Bible Teaching Methods: Methodology for Sunday School & Other Bible Teachers

This Month's Bible Teaching Method:

Object Manipulation

Students alter an object in ways it normally would not look to represent their perceptions, feelings, or attitudes toward an issue or situation. Students then take turns showing each other their refashioned object and tell why they changed it as they did.

In Choosing Teaching Methodology consider your group factors:

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Teacher Training Worksheet Based on These Group Factors:
Tips for Choosing & Using Methods

Group size
This method works best in a small group due to the sharing that ensues. To use object manipulation in a larger group, sharing could be done in smaller groups. You would also need to be careful that the type of object used is logistically feasible, not taking excess time to distribute and clean-up.

Resources needed
You could also use bendable toys, dolls, or stuffed animals that can be put into different positions. Students would communicate how they feel through the object's body language such as crossed arms, buried head, hands in air, etc.
Some include clay, play-doh, and putty in this list but they are technically materials for manipulating rather than objects to be manipulated. If shaping clay, play-doh, or putty to represent feelings, attitudes, or perceptions, it is following the spirit of this method.
Usually students should be able to use their hands to work with the object. You may want to, in some cases, provide appropriate utensils like scissors, clippers, pens/pencils, etc.

Objective targeted
Usually object manipulation is an evaluative tool to measure a person's attitudes or perceptions.

Use modeled
Children's play through the years has often involved taking an object and changing it to represent something else. Object manipulation has also been used for therapeutic purposes.

Proximity of others
The noise volume should not be a problem for nearby classes. Students quietly work on shaping their objects and then only one person shares at a time. If you are breaking them into small groups to share, more than one person will be sharing at a time but the noise should not get above a buzz.

Finances needed
You will have some cost involved in purchasing enough of the same item for everyone in the class. The object used, however, can be inexpensive. Keep in mind that it will possibly not be reusable since it is being reshaped.

Age level
Since some abstract thinking is required, this method would be best used with upper-elementary age through adults.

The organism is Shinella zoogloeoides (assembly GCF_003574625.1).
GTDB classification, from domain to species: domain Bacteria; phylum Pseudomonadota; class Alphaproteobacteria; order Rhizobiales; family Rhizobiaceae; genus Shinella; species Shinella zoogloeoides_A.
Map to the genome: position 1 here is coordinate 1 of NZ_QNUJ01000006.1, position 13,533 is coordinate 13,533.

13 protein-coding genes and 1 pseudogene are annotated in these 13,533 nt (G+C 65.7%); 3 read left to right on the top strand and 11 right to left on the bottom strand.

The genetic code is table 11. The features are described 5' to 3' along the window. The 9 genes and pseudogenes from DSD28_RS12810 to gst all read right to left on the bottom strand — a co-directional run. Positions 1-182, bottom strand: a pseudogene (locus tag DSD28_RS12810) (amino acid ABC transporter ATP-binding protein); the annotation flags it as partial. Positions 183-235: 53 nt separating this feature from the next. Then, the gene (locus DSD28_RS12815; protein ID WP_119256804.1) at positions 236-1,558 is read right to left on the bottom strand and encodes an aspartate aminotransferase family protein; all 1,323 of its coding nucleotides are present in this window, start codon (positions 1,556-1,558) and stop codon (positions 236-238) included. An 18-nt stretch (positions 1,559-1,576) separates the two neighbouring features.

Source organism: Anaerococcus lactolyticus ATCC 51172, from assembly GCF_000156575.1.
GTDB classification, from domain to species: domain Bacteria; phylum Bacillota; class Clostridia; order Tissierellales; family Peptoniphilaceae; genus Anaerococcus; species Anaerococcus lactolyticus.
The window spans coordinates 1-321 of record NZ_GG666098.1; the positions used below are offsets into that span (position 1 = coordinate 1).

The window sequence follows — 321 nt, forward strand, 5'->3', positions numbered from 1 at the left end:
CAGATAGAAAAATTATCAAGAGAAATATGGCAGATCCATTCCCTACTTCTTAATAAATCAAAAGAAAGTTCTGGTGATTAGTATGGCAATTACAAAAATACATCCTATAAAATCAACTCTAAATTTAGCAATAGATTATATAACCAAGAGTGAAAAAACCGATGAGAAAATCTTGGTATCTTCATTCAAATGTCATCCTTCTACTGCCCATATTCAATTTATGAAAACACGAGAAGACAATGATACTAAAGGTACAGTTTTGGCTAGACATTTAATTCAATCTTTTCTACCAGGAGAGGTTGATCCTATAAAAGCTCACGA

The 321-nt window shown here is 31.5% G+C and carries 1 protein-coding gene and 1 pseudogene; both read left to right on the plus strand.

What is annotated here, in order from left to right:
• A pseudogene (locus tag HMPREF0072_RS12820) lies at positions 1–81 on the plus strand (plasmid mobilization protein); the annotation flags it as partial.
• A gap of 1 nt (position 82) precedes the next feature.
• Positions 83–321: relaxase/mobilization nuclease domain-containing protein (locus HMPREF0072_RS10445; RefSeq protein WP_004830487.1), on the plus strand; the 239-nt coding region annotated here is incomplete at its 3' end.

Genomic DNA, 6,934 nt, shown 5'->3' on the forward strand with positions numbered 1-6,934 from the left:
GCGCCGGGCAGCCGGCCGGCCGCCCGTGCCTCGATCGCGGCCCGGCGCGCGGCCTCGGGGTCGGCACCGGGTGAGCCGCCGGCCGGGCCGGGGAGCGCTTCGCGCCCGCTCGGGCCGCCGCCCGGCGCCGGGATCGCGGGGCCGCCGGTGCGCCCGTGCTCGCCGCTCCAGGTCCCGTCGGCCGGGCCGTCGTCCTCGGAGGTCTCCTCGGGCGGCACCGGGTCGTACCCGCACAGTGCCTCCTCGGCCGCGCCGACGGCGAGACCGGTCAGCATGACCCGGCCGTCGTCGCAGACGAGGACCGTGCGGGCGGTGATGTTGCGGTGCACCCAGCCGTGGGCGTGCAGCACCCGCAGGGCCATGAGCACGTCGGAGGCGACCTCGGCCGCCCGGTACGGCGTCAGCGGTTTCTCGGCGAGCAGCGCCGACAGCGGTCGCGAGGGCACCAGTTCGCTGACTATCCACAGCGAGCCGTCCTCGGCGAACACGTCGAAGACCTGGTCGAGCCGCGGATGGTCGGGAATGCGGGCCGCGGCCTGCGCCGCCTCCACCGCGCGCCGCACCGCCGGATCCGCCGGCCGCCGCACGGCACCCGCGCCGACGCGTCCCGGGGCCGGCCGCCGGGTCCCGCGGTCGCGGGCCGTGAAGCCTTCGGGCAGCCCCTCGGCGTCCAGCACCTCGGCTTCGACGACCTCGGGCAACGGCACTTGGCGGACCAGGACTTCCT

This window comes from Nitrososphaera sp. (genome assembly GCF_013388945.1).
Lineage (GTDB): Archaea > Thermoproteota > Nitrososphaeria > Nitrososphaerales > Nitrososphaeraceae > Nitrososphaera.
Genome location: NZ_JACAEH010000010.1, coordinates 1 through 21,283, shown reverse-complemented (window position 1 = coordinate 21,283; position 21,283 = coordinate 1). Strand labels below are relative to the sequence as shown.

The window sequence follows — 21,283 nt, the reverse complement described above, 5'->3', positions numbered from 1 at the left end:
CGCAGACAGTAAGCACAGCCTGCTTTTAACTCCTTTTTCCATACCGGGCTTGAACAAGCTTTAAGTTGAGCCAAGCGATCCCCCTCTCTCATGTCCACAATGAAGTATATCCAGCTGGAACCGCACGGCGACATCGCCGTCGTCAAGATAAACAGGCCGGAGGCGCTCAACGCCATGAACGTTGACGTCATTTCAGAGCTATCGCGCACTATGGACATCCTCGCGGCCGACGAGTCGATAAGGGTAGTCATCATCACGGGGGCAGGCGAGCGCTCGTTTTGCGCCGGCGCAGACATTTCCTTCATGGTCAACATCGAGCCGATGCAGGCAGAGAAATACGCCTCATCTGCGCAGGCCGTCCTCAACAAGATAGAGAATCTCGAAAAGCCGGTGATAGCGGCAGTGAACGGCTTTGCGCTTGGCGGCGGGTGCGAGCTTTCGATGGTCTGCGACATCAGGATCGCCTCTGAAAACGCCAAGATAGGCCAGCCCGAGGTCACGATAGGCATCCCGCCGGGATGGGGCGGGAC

Object manipulation allows students to express themselves. They are communicating without words through the reshaped object but then with words as they share why they shaped it as they did.

Time required
This method may take from 10 to 15 or more minutes depending on the number of students in the class who will be sharing. Shaping the object can be limited to a couple minutes but you need to also figure on up to a minute or two per person for sharing.

Openness of group
Object manipulation can be stretching for many students. Initially they may complain but often once they put their minds to it, they find it to be a fun activity.

Room size
This method can be done in almost any setting. Depending on the object being used, you may need to provide a working area in which case you will need a room large enough to accommodate enough tables or work areas around which to station the number of students in the class.

Skills needed

Types of Objects:

Choose objects that can be easily manipulated in some way -- shaping, tearing, molding, stacking, arranging, bending, crushing, folding, etc.

Help students understand the objective:

Make sure students understand that there is no right or wrong way to alter their object. This is not a competitive or comparative activity. The objective is for them to communicate how they personally feel about something.

Help students understand the process:

If students have never done this type of activity before, you may want to demonstrate what they can do with the object.

  • Show them some of their options such as tearing, bending, etc.
  • Show them what you personally would do to the object and why. Be careful, however, that what you do is not so elaborate or creative that it intimidates the less creative in your group.
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(Last updated 1/01/20)